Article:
Secure basic education first | Inquirer Opinion

Secure basic education first

“Preparing the Filipino Student for Higher Education” was a recent webinar conducted by Manila House’s Bambina Olivares. Despite the impressive lineup of speakers, the irony of the topic was not lost on me: Can we be seriously concerned with higher education, beset as we are at this time with the difficulties of basic education and virtual learning?

Felicia Atienza, president and CEO of Chinese International School Manila, left listeners with much envy over her account of the close supervision and mentoring of the school’s students, who thrive in an exclusive setting with the most desirable student-teacher ratio and facilities that the public school sector can only dream of having. One has to be appreciative of her words of wisdom from Confucius: “If you think in terms of a year, plant a seed; if in terms of 10 years, plant trees; if in terms of 100 years, teach the people.” There is much to ponder in that and take to heart. We are not just teaching these days to ride out the pandemic, are we?


Henry Motte-Muñoz, founder and CEO of, works with Gen Z students who are interested in satisfying and well-paid professional careers after exploring their options for college. He has discovered that this generation is totally different from millennials or Gen Xers, as they strive for independence, the power to choose and make decisions, and for authentic acceptance—not wanting to belong, but to simply be themselves. Success on their own terms, in short, and not by the usual adult standards.

Lizzie Zobel, chair and CEO of Teach for the Philippines (TFP), spoke from her experiences with TFP’s corps of teachers—how to help teachers who are themselves stressed and troubled by how they are unable to meet their students’ needs. As important now as IQ and EQ for our educators is AQ (adversity quotient).


All webinar participants were in agreement that the longstanding problems of the Philippine educational system—the inequality between private and public school education, for instance—have only become more glaring with the pandemic. There are forward-looking educational leaders who have been able to anticipate and cope with the wrenching changes, but how many of them are out there? We were reminded once again that we cannot let a good crisis go to waste.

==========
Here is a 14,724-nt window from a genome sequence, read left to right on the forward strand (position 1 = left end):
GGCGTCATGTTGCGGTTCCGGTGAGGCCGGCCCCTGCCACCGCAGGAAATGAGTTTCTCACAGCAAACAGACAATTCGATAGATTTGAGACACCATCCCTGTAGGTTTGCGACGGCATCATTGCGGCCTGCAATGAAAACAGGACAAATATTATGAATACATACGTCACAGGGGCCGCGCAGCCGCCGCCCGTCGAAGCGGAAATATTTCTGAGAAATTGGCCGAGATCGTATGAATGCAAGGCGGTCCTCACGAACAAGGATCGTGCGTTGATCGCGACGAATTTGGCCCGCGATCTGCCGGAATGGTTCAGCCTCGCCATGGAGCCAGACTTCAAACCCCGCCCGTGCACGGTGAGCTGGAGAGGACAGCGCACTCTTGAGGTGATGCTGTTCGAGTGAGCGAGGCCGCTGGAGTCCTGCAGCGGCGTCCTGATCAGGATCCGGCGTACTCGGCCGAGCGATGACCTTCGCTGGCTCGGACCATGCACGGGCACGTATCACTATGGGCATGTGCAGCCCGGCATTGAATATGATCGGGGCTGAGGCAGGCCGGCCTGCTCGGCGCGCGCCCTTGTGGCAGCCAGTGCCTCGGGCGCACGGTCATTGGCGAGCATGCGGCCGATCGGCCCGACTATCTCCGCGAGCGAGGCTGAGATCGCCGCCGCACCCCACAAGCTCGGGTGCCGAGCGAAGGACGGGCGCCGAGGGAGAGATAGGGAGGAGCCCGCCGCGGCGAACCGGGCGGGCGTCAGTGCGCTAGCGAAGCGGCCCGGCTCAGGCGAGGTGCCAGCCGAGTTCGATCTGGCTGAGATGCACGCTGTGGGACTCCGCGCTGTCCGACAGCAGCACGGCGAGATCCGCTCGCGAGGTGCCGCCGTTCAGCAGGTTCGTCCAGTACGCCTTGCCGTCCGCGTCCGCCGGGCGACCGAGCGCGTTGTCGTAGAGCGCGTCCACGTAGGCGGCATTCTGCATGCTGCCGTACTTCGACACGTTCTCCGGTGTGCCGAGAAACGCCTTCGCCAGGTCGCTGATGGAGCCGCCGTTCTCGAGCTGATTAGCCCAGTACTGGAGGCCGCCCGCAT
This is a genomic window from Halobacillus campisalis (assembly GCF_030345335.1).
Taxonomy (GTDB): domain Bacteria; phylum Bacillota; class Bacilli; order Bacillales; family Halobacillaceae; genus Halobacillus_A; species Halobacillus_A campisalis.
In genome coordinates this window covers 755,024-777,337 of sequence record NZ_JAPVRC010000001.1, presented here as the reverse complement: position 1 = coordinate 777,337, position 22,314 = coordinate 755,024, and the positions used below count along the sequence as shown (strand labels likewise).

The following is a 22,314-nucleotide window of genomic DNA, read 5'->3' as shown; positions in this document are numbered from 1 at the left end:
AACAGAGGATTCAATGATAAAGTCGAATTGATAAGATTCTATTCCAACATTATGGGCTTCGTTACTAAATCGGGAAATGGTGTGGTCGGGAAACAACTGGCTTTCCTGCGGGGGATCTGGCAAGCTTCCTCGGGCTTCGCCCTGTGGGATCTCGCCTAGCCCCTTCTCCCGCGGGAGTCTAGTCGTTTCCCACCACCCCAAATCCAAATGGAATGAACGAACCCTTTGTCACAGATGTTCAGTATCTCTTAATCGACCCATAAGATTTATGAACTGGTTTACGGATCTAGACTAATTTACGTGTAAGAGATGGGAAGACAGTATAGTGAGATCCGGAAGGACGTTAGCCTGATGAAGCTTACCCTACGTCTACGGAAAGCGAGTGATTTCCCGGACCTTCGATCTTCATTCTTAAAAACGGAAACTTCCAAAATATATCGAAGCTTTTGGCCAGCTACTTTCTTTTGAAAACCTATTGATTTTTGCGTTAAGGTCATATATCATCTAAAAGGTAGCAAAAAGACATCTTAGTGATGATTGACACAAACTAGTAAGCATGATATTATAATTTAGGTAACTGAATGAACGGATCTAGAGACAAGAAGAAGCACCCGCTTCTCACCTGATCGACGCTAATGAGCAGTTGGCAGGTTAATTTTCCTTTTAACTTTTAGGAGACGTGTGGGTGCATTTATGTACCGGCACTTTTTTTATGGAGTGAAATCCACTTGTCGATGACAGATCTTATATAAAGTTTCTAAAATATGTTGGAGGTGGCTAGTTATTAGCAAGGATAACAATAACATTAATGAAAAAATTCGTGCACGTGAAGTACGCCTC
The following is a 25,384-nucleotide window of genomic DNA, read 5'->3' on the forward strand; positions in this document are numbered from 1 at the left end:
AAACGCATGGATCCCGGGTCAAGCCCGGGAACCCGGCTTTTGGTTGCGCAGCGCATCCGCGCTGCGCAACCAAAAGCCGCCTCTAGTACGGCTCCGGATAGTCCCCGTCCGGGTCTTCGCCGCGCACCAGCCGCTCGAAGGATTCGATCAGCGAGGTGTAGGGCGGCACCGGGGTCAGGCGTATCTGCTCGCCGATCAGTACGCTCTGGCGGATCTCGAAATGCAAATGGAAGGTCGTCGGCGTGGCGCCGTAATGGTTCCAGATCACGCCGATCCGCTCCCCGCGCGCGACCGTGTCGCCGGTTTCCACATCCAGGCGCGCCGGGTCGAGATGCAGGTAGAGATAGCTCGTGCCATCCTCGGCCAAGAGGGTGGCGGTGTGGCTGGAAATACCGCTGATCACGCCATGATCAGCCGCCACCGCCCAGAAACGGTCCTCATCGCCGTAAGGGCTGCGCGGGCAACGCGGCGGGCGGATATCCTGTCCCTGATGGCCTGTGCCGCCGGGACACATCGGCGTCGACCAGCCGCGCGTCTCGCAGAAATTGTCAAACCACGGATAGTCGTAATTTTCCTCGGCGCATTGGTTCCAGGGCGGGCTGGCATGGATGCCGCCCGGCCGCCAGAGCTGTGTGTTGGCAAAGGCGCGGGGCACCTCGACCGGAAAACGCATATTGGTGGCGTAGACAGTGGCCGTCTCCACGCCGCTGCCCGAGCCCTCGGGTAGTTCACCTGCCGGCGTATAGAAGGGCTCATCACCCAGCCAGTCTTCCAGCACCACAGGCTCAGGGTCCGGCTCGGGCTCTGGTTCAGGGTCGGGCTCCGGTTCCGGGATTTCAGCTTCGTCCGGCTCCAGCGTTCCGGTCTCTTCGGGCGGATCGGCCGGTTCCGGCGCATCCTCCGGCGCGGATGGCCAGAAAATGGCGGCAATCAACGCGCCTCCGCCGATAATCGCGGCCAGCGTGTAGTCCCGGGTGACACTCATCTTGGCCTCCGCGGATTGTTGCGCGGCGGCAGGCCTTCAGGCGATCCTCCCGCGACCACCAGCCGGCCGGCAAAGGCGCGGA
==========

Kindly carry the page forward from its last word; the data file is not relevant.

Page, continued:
It’s a welcome development that a university like Far Eastern University is taking the lead in innovation, because it is an institution originally established not for the elite. With the success stories shared by university president Michael Alba, it means the school’s actions will impact a larger segment of Philippine society.

In a sense, today’s student population is “marked,” in the same way that, as Alba pointed out, students during the American recession had to cope with distinct inadequacies in their learning. In the present case, haven’t the usual learning competencies in public schools been reduced to make virtual learning feasible? One dreads to think how the complications of the pandemic will affect the performance of our students in the next Programme for International Student Assessment study.

What to do with a public school system that obviously needs a drastic boost? And this is certainly looking way beyond the blended learning lapses and hiccups of today. Emmanuel S. de Dios, professor emeritus at the UP School of Economics and coordinator of the Philippine Center for Economic Development’s Institute to Study Inequality and Poverty, is the first to acknowledge that such an enduring problem demands a long, well-thought-out process across administrations. It is impossible to achieve all the needed reforms during the term of one education secretary, as structural programs spanning into the future are necessary.

Part of the reforms should come from employers who need to specify to educators what skills are needed by the job market. Considering that students are being prepared for jobs that may not be known today, it is clear that skills like critical thinking and creativity are more important than the mere acquisition of knowledge.

De Dios put forward a final sobering thought: Bear in mind that any input in tertiary education is only as good as what basic education brings in. Aye, there’s the rub.

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Neni Sta. Romana Cruz ([email protected]) is founding director of the creative writing center Write Things, and former chair of the National Book Development Board.

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